When the new coronavirus emerged, a rush of 43 states and Washington, D.C., instituted an eviction moratorium, temporarily blocking landlords from ousting tenants from their housing during a health crisis.

Not Ohio.

Two recent studies highlight Ohio’s lack of action on evictions as most other states, the U.S. Congress and eventually the CDC moved on the issue. In one study, published in the American Journal of Epidemiology, researchers from March to September 2020 measured COVID-19 infection rates in the 17 states that maintained an eviction moratorium versus the 27 states that lifted it during the study period.

“Lifting eviction moratoriums was associated with increased COVID-19 incidence and mortality in U.S. states, supporting the public health rationale for use of eviction moratoriums to prevent the spread of COVID-19,” the study states.

In another, the Eviction Lab, a research group at Princeton University, along with Wake Forest University Law School professor Emily Benfer, went state-by-state analyzing how the U.S. (legislatures, governors, or courts) regulated eviction between March 2020 and June 2021, including:

Ohio was one of eight states to win zero of five stars on the scale, alongside Wyoming, South Dakota, Oklahoma, Missouri, Georgia, Arkansas and Arizona. It didn’t satisfy any positive criteria among the metrics.

Where evictions stand

The U.S. Congress issued a 120-day eviction moratorium that expired in July 2020. One month later, the CDC issued a temporary ban that expired July 31, 2021 (after several extensions). The ban, however, required tenants to opt in to the system after an eviction had been filed, leaving tenants — many of whom appear before eviction courts without a lawyer — unaware.

On Aug. 2, Supreme Court Chief Justice Maureen O’Connor issued guidance to lower court judges reminding them of available rent relief, mediation strategies in landlord-tenant disputes and other recommendations.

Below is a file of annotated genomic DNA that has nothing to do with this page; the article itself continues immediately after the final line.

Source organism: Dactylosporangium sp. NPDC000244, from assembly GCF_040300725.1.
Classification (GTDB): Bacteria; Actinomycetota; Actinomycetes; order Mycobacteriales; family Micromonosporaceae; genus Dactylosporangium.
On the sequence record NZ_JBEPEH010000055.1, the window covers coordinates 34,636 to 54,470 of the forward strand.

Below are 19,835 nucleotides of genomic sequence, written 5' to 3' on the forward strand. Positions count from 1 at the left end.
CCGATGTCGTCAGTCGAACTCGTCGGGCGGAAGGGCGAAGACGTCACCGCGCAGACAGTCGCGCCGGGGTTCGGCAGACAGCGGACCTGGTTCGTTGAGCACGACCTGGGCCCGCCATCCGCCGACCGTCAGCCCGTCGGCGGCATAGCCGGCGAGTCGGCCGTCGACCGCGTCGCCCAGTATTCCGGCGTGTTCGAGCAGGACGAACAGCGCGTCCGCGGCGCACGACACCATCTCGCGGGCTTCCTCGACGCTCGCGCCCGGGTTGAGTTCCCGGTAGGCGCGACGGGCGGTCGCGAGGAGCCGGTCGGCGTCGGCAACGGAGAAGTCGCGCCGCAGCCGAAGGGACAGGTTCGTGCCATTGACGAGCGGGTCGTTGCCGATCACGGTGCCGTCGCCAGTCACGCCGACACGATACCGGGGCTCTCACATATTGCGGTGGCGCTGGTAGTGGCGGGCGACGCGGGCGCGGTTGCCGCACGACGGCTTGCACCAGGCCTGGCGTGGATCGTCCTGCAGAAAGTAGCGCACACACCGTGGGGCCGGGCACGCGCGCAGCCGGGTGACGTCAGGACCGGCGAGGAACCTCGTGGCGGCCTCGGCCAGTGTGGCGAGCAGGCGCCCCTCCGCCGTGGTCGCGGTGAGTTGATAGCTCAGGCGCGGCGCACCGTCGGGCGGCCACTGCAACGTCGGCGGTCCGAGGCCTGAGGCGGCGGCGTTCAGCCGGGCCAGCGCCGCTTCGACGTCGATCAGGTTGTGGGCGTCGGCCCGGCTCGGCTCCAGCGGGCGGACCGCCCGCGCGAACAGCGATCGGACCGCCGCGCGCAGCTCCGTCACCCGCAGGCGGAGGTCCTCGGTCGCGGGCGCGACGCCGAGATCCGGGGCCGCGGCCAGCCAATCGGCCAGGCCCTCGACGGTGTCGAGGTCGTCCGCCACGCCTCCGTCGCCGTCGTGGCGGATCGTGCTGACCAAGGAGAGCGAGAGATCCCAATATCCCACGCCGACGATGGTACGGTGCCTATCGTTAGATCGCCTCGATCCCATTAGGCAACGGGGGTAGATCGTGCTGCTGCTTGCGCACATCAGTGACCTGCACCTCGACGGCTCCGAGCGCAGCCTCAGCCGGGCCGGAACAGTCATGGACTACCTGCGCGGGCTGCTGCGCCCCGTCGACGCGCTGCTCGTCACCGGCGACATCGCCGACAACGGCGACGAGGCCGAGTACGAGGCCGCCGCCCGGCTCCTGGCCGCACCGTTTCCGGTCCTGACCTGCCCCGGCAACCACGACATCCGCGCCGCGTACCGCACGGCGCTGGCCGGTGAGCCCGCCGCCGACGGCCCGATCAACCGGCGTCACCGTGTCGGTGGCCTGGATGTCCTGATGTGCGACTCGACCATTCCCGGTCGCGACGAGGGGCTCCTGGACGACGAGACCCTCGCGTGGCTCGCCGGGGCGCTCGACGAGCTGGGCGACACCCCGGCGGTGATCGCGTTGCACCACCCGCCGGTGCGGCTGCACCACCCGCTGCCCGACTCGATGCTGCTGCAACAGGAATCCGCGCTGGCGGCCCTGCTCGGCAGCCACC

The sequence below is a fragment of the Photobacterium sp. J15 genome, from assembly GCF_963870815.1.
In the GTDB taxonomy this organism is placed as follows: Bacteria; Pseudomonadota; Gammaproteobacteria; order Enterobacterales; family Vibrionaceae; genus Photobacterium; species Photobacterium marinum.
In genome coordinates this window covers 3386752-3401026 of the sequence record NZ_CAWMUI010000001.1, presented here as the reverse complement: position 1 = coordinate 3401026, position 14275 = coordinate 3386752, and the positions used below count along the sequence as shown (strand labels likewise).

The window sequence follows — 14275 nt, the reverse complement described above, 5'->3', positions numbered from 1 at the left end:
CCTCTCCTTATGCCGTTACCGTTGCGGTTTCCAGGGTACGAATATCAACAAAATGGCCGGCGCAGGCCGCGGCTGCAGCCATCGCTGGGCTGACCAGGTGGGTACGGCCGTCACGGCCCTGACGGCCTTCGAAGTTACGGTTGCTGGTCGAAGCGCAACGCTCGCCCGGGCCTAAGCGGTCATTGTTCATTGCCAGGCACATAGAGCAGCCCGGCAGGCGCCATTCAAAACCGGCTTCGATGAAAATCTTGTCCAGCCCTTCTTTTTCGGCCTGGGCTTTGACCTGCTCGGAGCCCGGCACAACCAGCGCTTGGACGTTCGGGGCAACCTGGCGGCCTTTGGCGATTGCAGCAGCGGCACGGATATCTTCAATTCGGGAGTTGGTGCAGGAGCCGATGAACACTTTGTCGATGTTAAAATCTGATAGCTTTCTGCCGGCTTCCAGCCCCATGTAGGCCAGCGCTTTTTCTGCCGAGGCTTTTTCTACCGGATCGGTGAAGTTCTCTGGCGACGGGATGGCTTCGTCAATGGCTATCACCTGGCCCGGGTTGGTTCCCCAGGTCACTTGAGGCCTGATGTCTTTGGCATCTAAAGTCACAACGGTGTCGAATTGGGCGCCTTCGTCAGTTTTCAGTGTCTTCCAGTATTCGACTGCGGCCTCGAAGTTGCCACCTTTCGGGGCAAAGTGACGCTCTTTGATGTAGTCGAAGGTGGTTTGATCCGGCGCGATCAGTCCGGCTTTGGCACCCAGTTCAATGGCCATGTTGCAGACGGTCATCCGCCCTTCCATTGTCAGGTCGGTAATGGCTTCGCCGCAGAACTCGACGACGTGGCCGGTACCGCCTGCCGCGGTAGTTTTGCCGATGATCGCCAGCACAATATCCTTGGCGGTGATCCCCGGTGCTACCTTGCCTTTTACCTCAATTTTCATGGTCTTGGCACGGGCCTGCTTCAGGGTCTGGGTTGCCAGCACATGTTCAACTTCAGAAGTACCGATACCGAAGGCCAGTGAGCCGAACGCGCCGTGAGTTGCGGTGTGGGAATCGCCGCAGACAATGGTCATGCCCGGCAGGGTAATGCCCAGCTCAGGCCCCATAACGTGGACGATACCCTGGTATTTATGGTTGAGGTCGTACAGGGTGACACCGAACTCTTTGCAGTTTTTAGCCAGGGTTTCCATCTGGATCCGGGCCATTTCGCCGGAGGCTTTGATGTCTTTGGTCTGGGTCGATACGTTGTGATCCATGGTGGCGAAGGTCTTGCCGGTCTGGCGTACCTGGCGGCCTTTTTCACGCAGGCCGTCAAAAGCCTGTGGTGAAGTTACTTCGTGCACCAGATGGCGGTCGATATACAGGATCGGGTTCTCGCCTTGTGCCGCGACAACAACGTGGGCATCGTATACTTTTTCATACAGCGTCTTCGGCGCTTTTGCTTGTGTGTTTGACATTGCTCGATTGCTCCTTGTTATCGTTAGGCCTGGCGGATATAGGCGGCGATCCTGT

On Aug. 3, the CDC issued a new, narrower ban, blocking evictions in counties with “substantial” or “high” levels of COVID-19 spread. The agency said it’s a means to combat the hyper-transmissible Delta variant of the coronavirus, which has been tearing through unvaccinated communities throughout the U.S.

“It’s a bit of a mess,” said Marcus Roth, a spokesman for COHHIO, which advocates for affordable housing. Roth said while an eviction moratorium may have been helpful, federal money sent to states to provide tenants with rent relief is the real game changer — it just needs to speed up.

Congress provided the state with $565 million for emergency rental assistance programs, with another $210 million going directly to large Ohio cities. The state allocated another $111 million from CARES Act funding (federal coronavirus relief) to create a Home Relief Grant Program, which helps with rent, mortgages and utility bills.

Of that $565 million, only about $79 million — roughly 14% — has gone out to 12,680 households, according to a spokesman with the Department of Development. Since November 2020, the department has used $135 million from various funding sources including the emergency rental assistance program to assist 38,000 households.

Roth said some of this is to be expected: Governments don’t create new programs quickly, money takes a long time to flow between government agencies, and onerous reporting and application requirements can all bog things down. But patience, he said, could pay off.

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